Solution: Focus on core government services, privatize existing city-owned enterprises, and utilize loans instead of grants for nonprofits, if absolutely necessary. 

 on the eleventh day of Christmas, the government gave to me… a handout that is beastly

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The Beacon Center's 12 days of pork, #10: Eastround and Down.

The Beacon CenterThe Johnson City Commission recently decided to round up their property tax rate to the nearest penny after the recent property reappraisal. City staff claimed that had they rounded down instead, the city would have lost over $143,000. 


What did the city do with that retained money? They gave nearly $150,000 of taxpayer money for a new piece of public art completed by two California artists. So instead of giving taxpayers a small cut on their property taxes, they are turning around and giving that money to out-of-state artists in order to create an unnecessary piece of public art. We have our issues with tax dollars going to public art in the first place, but it is even more frustrating that a government would choose two California artists over a tax cut for their own constituents. 

Solution: The government should not use tax dollars to fund public art. There are plenty of foundations and individual benefactors who have funded and continue to fund public art across the country. 

 on the tenth day of Christmas, the government gave to me… a local government spending spree

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Thursday, December 24, 2020

The Beacon Center's 12 days of pork, #9: Clarksville on thin ice with taxpayers.

The Beacon Center- Where are you going to hold your next ice skating party? 

Apparently the Montgomery County Commission  thinks it’s Clarksville. The commission approved construction of a multi-purpose event center with two ice rinks and a $130 million dollar plan to borrow the money to pay for it. Montgomery County Mayor Jim Durrett led the push for the 250,000 square foot compound in the middle of downtown Clarksville. While the massive complex is impressive, we doubt the bill taxpayers eventually receive will go over so well. 

Solution: Montgomery County leaders should focus on core government activities, not leisure activities. The private sector is there to meet these needs and taxpayers should not be forced to shoulder years of debt for “build it and they will come” plans.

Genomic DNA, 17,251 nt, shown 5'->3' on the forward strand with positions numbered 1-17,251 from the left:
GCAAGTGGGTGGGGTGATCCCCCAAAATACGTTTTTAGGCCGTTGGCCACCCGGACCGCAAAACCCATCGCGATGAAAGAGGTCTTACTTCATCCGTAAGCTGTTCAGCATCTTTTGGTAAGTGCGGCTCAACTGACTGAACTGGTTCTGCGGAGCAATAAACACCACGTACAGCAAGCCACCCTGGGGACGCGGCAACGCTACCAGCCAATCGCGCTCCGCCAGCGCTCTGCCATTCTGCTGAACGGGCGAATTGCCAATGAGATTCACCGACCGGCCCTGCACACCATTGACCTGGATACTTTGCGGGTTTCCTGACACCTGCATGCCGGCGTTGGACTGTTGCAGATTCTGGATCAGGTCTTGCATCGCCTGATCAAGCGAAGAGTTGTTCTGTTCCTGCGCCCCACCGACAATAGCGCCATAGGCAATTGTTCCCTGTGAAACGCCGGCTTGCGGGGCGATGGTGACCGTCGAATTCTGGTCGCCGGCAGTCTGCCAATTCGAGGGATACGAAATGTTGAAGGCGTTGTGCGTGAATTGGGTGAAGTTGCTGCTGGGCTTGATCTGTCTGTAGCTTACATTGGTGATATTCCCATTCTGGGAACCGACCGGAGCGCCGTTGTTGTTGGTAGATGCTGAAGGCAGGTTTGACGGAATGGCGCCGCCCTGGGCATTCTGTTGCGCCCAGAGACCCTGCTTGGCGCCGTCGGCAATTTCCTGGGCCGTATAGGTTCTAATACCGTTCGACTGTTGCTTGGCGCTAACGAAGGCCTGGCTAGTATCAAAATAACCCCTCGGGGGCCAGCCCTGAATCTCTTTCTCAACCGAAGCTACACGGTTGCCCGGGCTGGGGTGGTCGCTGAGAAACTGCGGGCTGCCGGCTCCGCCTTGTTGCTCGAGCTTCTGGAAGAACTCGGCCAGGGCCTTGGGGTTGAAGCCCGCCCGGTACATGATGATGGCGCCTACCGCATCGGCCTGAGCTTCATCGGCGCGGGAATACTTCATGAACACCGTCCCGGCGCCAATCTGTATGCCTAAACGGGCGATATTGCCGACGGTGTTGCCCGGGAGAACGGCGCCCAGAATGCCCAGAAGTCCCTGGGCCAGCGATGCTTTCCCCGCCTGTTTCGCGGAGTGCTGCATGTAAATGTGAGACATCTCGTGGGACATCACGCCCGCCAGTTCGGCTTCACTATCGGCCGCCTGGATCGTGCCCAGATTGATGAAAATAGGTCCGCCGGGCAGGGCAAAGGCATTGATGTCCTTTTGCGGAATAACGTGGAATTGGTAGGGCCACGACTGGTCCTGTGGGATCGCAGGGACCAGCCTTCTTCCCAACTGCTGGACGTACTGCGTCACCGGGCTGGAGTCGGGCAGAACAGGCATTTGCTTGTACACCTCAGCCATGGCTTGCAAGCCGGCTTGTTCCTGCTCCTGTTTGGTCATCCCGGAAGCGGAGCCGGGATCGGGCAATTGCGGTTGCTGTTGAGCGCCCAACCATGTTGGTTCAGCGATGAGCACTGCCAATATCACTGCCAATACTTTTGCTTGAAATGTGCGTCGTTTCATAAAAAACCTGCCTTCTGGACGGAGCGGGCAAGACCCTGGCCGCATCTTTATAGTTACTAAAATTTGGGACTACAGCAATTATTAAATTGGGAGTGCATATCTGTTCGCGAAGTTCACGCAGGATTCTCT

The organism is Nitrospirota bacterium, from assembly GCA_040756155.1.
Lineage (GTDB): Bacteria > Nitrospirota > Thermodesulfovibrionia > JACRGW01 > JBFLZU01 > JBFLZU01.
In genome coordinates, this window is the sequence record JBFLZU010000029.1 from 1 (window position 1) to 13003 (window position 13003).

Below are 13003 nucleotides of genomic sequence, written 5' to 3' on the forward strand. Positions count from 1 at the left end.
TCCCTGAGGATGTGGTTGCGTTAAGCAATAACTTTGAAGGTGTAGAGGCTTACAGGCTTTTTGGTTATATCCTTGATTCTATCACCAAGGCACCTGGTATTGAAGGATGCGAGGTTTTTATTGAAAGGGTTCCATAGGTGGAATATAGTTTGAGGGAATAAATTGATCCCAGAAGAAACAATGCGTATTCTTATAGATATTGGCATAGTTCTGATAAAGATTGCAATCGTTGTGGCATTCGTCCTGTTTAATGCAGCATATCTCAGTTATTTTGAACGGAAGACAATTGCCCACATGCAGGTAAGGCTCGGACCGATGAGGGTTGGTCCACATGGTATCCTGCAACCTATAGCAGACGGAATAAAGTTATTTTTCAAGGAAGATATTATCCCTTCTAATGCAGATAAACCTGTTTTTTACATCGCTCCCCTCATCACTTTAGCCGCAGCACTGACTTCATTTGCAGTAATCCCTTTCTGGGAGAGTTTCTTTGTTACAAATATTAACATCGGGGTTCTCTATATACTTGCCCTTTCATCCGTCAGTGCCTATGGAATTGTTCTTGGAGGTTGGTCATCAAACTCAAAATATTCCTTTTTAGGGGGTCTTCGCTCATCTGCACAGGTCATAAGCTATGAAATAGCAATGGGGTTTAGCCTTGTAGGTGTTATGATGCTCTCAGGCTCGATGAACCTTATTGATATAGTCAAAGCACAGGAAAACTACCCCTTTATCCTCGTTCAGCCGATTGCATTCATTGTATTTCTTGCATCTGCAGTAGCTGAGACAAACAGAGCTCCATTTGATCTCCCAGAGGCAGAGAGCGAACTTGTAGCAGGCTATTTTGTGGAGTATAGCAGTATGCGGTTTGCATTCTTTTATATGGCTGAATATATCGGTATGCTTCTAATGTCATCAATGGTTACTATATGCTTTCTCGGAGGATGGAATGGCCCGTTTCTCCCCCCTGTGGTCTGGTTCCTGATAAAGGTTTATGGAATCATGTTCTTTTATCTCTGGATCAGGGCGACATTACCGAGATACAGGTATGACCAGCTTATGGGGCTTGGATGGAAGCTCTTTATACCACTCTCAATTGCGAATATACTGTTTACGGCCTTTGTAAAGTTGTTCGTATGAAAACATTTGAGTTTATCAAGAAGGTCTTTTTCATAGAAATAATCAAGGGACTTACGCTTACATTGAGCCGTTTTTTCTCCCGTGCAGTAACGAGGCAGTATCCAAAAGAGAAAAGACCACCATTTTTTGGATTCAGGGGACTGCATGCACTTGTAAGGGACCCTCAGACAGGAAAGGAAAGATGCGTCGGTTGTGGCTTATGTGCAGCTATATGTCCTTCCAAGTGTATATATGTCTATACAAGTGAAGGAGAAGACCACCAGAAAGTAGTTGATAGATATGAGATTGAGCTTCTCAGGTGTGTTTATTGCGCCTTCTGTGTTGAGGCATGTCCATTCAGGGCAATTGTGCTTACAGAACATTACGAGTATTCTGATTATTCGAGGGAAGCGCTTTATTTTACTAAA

on the ninth day of Christmas, the government gave to me… a skating rink with a hefty taxpayer fee

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TRUMP'S "BIG WILD PROTEST IN DC" BUS TRIP FROM NASHVILLE. Why I will not be going.

Reposted from Facebook

Details 
Event by Mark Smith
Jan 5, 2021 at 9 PM CST – Jan 7, 2021 at 4:30 AM CST 
Price: Free · 
Duration: 1 day 
Public · Anyone on or off Facebook 
HELLO AMERICANS! 
Have you had enough yet? Feeling like you want to be part of something that makes the difference in your country as it is being taken over by leftists and Marxists? Tired of doing all the driving? Have I got a bus ride for you!! There is a Chartered bus leaving out from Nashville Tennessee. (EXACT LOCATION WILL BE GIVEN AT REGISTRATION) and we are riding up to Washington DC because our President is calling us to come and protest along side him as he pursues the legal options to regain his rightful place as the President of the United States of America. There is surely more to say about all that at some point. The bus holds 56 folks. We are going to fill it and when we do, we will start working on filling another. THIS IS TRICKY. The cost is $120.00 per seat if we sell all 56 seats. So we really need everyone to push this out. I don't want to be telling anyone that the bus is not able to leave the station. HELP ME SHARE THIS EVENT PLEASE. BELOW IS THE SCHEDULE: JAN 5th -leave Nashville at 9:30 PM get to DC at 9:30 AM -JAN 6th Get back on the bus at 6:30 PM after an awesome day with fellow patriots and will arrive back in Nashville at 4:30 AM on JAN 7th. TELL EVERYONE YOU KNOW - SHARE IN EVERY GROUP YOU CAN. We have to fill this bus full of patriots! Who's in? If you click on the INTERESTED button you will receive a FB message to establish contact and answer any questions that you may have. God Bless your journey! #TRUMPWINS CONTACT: Lee Miller - 931-305-0626 NOTE: The bus trip is not Chase Matheson's bus trip. But his is going to awesome too!